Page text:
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Negotiations Underway In Panama As National Mobilizations Continue

Above Photo: Since July 1, tens of thousands of Panamanians have been mobilizing across the country protesting the high cost of living and demanding support from the national government to face the growing economic and social crisis. SUNTRACS / Twitter.

The protest actions against the increase in cost of living have continued for three weeks as the government has failed to give any concrete solutions.

After more than two weeks of mobilizations and strikes and several attempts by the national government to fragment the movement, the people of Panama continue their struggle to demand immediate solutions to the cost of living crisis. On July 19, the People United for Life Alliance announced that it would partake in dialogues mediated by the Catholic Church.

The organizations part of the Alliance which drafted the list of 32 demands for the national government and organized the series of national mobilizations that began on July 1, have in the meanwhile continued their nationwide protests. On July 18 and 19, thousands mobilized in cities and towns across Panama, maintaining road blockades and organizing pickets outside public institutions.

The announcement of a unitary dialogue mediated by the Catholic Church comes after a series of attempts by the government of President Laurentino Cortizo to create dialogue processes with select groups, which movements read as attempts to fragment the Alliance and people’s unity. It also comes after several incidents of police repression against protesters. The repression was vehemently condemned by the Alliance which affirmed that negotiations cannot take place amid repression of the people. The groups have vowed to remain in the streets until a satisfactory response to their demands is received.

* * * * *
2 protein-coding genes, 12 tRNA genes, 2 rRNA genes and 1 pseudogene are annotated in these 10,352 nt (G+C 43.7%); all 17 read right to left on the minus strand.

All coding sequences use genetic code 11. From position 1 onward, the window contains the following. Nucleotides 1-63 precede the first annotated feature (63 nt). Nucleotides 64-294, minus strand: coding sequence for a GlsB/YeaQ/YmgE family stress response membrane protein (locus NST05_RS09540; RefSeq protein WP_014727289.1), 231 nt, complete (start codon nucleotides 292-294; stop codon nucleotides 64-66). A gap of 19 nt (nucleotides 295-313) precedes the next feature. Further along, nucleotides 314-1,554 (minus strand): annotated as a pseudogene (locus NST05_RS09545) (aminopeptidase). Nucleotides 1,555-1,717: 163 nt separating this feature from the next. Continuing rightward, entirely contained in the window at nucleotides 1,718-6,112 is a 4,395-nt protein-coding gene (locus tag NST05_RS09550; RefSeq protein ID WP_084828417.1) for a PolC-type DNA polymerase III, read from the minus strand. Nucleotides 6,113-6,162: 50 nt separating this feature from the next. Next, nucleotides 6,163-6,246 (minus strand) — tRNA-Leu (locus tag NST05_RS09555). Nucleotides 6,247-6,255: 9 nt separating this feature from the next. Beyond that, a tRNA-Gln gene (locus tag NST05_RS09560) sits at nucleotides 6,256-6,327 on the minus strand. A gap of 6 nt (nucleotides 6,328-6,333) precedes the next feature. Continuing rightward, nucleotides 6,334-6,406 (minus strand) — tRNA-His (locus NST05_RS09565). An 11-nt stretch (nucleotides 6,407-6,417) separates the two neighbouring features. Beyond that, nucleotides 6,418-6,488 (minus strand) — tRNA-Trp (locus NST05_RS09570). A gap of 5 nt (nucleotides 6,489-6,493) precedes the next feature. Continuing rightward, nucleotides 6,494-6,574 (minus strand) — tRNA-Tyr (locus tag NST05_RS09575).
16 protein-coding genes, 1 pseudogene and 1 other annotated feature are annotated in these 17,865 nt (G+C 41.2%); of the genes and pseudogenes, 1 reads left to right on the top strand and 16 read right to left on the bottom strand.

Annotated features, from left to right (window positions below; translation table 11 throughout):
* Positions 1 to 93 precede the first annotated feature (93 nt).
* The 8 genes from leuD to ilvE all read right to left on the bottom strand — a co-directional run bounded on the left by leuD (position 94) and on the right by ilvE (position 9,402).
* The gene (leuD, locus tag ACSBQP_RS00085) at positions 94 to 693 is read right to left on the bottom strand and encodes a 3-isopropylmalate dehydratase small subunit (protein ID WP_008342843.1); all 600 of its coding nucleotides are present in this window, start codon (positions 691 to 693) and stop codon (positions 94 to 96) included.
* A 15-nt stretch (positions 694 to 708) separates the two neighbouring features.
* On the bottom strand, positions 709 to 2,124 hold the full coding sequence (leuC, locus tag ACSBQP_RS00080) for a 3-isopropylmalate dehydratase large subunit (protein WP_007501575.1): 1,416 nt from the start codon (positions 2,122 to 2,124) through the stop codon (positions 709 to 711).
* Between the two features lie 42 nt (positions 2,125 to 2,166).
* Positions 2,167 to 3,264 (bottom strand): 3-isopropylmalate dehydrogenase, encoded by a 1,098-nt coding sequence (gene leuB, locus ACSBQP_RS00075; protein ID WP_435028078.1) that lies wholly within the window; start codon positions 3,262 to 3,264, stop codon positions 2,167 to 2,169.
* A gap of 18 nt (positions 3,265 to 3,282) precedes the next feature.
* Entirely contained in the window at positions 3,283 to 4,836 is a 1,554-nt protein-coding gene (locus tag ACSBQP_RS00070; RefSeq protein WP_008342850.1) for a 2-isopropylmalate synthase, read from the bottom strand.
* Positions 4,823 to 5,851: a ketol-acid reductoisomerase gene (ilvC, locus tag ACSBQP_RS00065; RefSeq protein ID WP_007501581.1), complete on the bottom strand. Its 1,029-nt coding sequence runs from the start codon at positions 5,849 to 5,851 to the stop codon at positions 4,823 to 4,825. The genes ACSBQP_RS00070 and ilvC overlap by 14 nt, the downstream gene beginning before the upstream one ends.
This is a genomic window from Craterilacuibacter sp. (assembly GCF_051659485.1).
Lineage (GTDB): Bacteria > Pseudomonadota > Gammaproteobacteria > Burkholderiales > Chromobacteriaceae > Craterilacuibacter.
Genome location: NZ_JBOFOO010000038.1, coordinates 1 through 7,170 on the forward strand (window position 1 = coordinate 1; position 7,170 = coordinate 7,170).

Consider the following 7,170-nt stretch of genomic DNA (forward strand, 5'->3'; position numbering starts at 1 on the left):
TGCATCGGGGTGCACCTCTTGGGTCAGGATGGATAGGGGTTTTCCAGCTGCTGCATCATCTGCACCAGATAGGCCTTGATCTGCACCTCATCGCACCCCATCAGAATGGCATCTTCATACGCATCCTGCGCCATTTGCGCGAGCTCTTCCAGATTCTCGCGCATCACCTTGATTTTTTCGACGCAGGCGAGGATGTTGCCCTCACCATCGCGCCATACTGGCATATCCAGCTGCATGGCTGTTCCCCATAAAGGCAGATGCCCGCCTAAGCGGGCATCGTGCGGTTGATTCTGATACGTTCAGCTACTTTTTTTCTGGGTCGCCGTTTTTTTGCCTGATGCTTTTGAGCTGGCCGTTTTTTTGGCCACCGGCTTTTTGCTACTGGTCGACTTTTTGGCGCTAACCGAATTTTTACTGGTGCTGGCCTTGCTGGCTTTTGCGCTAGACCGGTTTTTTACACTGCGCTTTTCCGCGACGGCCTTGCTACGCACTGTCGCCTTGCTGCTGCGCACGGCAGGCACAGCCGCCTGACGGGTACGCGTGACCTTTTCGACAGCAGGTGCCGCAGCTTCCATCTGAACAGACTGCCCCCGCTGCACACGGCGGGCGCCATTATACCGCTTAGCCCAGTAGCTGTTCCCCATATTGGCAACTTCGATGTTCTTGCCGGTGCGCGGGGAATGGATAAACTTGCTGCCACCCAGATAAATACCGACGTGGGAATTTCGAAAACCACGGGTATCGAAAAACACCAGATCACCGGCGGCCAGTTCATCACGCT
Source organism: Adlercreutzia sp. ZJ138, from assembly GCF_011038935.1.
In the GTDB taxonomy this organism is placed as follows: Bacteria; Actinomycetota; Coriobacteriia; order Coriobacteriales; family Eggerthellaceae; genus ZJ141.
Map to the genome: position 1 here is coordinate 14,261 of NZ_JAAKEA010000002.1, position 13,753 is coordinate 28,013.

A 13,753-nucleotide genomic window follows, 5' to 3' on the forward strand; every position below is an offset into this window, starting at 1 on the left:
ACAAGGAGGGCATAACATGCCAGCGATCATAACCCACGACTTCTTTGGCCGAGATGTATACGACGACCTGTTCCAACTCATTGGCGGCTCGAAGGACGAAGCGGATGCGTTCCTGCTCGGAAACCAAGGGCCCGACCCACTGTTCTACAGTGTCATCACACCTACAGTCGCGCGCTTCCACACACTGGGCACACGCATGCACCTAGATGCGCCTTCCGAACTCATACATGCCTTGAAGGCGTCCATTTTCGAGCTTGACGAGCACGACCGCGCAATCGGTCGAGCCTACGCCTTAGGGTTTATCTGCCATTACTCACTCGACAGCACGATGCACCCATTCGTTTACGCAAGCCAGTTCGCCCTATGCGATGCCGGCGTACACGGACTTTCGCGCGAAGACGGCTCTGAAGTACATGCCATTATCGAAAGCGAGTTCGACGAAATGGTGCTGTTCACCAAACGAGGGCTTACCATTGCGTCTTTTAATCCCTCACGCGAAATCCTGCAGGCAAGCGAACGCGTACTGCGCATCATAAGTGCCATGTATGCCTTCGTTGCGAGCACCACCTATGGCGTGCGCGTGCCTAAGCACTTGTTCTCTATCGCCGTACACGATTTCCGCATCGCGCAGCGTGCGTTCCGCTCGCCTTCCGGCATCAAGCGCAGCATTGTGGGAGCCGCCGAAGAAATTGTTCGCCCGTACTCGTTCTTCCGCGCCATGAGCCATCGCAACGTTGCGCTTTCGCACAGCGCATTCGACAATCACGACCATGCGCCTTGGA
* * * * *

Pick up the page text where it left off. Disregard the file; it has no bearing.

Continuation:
Government Drives Division

On Sunday afternoon, government representatives including Vice President and Minister of the Presidency, José Gabriel Carrizo and the Governor of Veraguas Manuel Castillo Melamed had met with representatives of the National Alliance for the Rights of the Organized People (ANADEPO), one of the groupings that has participated in mobilizations over the past several weeks. In this meeting, an agreement was reached that the government would reduce the price of diesel and petrol from USD 3.95 to USD 3.25 per gallon, and ANADEPO would lift the blockades of main highways and roads. The document, however, also stated the price of fuel would be subject to variation in accordance with the change in the price in the international oil market.

The agreement received widespread condemnation. Saúl Méndez, general secretary of the Single Union of Construction Workers (SUNTRACS), Eduardo Gil, general secretary of the Trade Union Convergence Confederation (CS), Fernando Abrego, general secretary of the Association of Teachers of Panama (ASOPROF), among various other leaders, condemned the exclusion of representatives of the People United for Life Alliance from the dialogue process and deemed the agreement “unacceptable.”

Méndez fiercely criticized the government’s maneuver and the ANADEPO’s irresponsibility. “The government’s irresponsibility in the maneuver to choose those who signed the agreement and not all of those who have been fighting at the negotiation table is simply unacceptable,” said Méndez.